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Bank of America Bumps Up Minimum Wage


A bank of america building with a sign on it.


​Amid conversations about high cost of living and heightened employee expectations, another major employer is making compensation changes.

Bank of America is increasing the minimum wage for its U.S. employees to $23 an hour, up from $22 an hour, starting in October. That will boost the minimum annualized salary for full-time employees to nearly $48,000, according to the company.

The pay boost is part of the Charlotte, N.C.-based financial firm's goal to raise hourly pay to $25 by 2025. Bank of America has steadily boosted pay over the past six years, raising its minimum hourly wage to $15 in 2017, to $17 in 2019, to $20 in 2020, to $21 in 2021 and to $22 in May 2022. The wage hikes apply to both part-time and full-time employees.

Bank of America CHRO Sheri Bronstein said the move is a way to attract and retain talent as well as position the company as a top employer.

"Providing a competitive minimum rate of pay is foundational to being a great place to work," she said in a statement. "By investing in a variety of benefits to attract and develop talented teammates, we are investing in the long-term success of our employees, customers and communities."

The company's minimum wage is significantly higher the federal minimum wage: The federal minimum wage, which has not been raised since July 2009, sits at $7.25 per hour. However, multiple states and cities have raised their minimum wages, with 30 states and the District of Columbia having set wages higher than the federal minimum wage. California, for instance, just announced a $16 hourly minimum wage for all employers, effective Jan. 1, 2024.

Raising the federal minimum wage has become a hot topic, with opponents arguing the move will harm businesses by creating hardships or making them less competitive. But a recent report found that the vast majority of employers are in support of a hike after all. A survey from Payscale, a Seattle-based compensation software firm, found that 75 percent of HR leaders and compensation professionals think the federal minimum wage should be increased, with 66 percent thinking a hike should happen automatically every year.

A big reason for employer support for a federal minimum wage hike is retention concerns, said Lulu Seikaly, senior employment counsel at Payscale.

"Employers understand the importance of a living wage and that the rising cost of living greatly impacts their ability to attract and retain quality workers," she told SHRM Online in August. While inflation has eased in recent months, the cost of living is still higher than it was, she said, which is a "concern for companies of all sizes employing low-wage workers."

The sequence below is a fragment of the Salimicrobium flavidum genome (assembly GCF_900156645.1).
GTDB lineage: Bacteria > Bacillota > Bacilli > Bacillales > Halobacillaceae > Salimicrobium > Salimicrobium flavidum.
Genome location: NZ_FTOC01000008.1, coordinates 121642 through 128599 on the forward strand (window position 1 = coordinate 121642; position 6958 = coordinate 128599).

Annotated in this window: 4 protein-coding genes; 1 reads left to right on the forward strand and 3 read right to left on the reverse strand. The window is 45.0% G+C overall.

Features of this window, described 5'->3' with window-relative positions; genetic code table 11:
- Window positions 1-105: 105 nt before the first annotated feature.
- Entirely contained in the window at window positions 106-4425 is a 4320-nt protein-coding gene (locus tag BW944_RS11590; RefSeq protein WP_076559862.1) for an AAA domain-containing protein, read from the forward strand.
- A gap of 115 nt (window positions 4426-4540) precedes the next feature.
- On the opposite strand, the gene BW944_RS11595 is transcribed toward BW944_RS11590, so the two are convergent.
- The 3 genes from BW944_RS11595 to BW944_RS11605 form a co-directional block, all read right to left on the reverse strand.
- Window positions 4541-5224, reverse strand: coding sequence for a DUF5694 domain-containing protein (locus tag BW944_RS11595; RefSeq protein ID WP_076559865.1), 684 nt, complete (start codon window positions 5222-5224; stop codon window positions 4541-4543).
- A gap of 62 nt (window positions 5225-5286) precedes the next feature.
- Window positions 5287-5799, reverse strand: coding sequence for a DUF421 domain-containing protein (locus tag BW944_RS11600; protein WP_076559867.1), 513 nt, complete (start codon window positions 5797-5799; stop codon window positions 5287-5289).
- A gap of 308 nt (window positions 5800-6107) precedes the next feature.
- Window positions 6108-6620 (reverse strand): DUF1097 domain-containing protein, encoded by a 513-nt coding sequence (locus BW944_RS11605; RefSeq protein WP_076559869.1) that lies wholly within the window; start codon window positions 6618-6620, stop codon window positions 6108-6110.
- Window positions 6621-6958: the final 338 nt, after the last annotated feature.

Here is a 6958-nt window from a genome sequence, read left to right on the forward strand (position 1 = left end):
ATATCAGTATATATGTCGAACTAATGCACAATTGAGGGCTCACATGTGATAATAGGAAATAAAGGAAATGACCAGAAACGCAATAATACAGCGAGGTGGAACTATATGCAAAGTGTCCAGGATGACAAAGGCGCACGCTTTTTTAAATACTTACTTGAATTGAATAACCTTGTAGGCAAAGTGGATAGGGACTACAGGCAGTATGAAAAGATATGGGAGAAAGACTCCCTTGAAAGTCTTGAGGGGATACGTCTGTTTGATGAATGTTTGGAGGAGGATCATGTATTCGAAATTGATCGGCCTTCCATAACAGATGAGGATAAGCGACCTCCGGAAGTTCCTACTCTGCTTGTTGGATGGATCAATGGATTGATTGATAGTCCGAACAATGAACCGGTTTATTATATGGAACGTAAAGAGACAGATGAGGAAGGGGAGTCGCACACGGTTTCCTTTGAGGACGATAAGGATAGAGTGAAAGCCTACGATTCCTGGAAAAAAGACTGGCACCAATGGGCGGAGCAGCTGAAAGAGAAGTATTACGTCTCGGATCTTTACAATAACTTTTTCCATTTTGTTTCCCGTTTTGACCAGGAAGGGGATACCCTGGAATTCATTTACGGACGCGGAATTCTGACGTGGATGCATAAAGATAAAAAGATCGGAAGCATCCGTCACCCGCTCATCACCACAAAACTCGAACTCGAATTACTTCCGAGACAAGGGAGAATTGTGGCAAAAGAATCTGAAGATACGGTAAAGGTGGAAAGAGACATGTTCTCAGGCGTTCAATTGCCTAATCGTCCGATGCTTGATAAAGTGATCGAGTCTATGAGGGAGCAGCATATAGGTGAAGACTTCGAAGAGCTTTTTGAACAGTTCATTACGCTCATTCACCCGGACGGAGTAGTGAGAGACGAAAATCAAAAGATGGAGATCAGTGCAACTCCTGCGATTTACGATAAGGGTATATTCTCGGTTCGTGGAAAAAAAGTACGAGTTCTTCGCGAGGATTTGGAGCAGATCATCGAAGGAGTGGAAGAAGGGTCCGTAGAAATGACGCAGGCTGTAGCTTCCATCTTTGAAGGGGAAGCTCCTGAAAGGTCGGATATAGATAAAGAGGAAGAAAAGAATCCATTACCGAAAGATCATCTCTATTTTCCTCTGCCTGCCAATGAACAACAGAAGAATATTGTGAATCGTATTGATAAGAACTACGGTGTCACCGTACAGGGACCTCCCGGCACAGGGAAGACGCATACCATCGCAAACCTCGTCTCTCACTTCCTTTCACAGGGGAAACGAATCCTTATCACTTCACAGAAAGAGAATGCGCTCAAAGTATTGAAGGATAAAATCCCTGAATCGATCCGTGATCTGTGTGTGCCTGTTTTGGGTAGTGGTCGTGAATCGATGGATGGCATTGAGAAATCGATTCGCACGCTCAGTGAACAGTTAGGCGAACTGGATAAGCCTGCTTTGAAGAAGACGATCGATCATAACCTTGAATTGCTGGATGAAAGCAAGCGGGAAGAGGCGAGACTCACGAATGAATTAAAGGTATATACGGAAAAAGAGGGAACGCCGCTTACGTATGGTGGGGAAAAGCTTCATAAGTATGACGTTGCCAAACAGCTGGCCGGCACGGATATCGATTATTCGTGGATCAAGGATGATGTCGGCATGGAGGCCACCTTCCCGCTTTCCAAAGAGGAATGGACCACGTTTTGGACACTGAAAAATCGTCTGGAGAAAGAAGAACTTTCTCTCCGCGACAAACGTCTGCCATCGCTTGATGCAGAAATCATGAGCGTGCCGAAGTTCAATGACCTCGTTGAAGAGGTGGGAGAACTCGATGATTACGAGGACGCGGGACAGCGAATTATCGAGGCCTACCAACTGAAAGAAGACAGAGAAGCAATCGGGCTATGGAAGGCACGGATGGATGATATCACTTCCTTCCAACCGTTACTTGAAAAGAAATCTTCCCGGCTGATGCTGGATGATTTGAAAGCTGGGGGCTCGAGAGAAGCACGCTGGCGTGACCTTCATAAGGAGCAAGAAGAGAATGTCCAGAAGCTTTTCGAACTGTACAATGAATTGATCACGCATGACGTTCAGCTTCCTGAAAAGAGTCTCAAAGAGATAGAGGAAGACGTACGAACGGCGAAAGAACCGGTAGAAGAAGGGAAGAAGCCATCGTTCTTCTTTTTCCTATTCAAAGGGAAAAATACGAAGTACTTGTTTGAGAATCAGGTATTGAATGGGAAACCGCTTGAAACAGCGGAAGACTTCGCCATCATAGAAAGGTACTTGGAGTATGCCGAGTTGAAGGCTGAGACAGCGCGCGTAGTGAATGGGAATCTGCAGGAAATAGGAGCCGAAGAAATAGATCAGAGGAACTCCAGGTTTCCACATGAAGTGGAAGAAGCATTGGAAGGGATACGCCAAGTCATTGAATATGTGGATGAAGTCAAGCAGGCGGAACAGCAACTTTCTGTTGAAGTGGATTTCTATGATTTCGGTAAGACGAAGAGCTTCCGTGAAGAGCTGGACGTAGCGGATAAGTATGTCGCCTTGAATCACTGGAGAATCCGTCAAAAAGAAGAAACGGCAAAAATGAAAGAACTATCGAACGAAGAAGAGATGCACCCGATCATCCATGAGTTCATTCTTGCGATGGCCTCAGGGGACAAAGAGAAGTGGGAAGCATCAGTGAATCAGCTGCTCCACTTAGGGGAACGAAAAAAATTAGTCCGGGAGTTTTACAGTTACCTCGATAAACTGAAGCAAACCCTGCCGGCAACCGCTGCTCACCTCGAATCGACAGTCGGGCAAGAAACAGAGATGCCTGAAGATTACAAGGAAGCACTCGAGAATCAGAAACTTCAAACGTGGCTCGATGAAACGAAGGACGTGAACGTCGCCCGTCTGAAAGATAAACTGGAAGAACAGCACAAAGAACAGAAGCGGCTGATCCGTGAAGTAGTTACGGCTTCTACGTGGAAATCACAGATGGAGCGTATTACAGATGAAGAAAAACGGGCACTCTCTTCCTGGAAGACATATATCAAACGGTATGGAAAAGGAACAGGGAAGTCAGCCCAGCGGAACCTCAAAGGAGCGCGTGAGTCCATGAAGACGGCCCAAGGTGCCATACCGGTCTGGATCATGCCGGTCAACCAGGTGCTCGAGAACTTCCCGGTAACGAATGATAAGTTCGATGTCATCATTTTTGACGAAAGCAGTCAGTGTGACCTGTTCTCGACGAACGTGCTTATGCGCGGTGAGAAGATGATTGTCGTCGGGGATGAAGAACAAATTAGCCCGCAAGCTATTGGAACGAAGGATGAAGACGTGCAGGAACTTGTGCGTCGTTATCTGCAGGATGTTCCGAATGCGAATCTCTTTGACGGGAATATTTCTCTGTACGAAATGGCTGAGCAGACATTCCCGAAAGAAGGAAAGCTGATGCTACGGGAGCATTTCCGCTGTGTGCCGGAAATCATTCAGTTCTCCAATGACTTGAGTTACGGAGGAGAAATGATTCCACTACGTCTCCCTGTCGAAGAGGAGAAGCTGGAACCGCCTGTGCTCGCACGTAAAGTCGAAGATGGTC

Latest Company to Adjust Pay

The Bank of America wage news is the latest in a string of pay announcements from employers. Amazon announced this month that it is bumping its average hourly pay for warehouse and delivery workers, with those roles now averaging about $20.50 per hour and some locations offering as much as $28 per hour. Food company Chobani recently boosted its minimum starting wage for all full-time employees in manufacturing and corporate hourly positions to $20 per hour, from $18.50.

And President Joe Biden is planning an average 5.2 percent raise for most of the civilian federal workforce. The across-the-board pay increase will be 4.7 percent, and locality pay increases will average an additional 0.5 percent. That's a significant announcement as there are roughly 2 million federal employees.

But some companies are looking to manage costs, especially in light of inflation, which has cooled since reaching a 40-year peak last year. Walmart, the nation's largest private employer, has lowered starting pay for new hires who prepare online orders for curbside pickup or delivery to customer's homes, as well as for workers who restock store shelves, according to reports. The change began in July, with new Walmart employees making about $1 an hour less than those who joined the company a few months earlier.

Overall, employers have boosted pay fairly aggressively in the past couple years, although it hasn't kept up with inflation. Research from WorldatWork found that salary increase budgets reached their highest level in 20 years in 2023. On average, employers raised salary budgets by 4.4 percent in 2023, with projected boosts for next year slipping a bit to an average increase of 4.1 percent.

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